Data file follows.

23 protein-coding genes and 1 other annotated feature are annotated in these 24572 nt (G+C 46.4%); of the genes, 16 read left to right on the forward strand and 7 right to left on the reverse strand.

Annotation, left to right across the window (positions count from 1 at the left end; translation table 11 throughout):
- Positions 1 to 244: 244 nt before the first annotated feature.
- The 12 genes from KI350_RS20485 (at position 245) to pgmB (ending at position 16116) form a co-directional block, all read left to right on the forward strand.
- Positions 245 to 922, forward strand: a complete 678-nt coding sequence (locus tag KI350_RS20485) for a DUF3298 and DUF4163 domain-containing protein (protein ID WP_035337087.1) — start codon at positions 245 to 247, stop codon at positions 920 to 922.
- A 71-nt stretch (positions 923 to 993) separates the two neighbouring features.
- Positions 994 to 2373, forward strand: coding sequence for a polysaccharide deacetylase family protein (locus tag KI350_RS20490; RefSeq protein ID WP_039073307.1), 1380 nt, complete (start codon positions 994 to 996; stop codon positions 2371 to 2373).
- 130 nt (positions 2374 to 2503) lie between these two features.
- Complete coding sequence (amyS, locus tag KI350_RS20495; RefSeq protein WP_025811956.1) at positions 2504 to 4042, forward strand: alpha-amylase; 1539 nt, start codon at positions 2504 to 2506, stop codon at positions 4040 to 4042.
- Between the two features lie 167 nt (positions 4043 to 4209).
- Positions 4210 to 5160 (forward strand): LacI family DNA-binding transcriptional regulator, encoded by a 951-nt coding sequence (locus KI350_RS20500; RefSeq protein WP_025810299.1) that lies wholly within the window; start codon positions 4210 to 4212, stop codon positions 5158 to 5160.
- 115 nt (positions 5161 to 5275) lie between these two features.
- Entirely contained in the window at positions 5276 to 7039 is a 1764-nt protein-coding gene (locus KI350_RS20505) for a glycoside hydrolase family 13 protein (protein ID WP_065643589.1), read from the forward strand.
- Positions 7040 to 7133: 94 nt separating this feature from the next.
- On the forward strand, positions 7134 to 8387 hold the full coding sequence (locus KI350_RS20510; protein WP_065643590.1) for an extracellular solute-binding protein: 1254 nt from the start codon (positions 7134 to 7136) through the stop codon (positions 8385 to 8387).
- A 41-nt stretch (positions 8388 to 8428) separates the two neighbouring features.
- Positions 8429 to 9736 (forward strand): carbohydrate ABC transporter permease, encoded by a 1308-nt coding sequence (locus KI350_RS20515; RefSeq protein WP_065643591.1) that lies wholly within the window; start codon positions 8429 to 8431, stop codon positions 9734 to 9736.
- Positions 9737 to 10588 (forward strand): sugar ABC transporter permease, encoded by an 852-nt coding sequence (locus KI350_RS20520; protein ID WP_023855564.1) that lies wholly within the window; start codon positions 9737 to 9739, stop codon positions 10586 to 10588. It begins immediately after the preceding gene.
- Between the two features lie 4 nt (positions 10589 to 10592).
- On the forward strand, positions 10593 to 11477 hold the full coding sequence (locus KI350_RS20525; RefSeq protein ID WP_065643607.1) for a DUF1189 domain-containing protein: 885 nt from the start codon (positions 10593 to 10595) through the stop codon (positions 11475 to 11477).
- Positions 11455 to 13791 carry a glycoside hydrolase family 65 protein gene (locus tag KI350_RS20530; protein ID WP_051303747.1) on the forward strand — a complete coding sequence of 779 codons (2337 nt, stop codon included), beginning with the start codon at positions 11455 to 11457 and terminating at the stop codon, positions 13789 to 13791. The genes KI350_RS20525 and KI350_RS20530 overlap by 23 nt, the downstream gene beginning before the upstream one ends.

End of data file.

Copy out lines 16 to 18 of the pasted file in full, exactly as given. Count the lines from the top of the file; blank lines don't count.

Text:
- A 41-nt stretch (positions 8388 to 8428) separates the two neighbouring features.
- Positions 8429 to 9736 (forward strand): carbohydrate ABC transporter permease, encoded by a 1308-nt coding sequence (locus KI350_RS20515; RefSeq protein WP_065643591.1) that lies wholly within the window; start codon positions 8429 to 8431, stop codon positions 9734 to 9736.
- Positions 9737 to 10588 (forward strand): sugar ABC transporter permease, encoded by an 852-nt coding sequence (locus KI350_RS20520; protein ID WP_023855564.1) that lies wholly within the window; start codon positions 9737 to 9739, stop codon positions 10586 to 10588. It begins immediately after the preceding gene.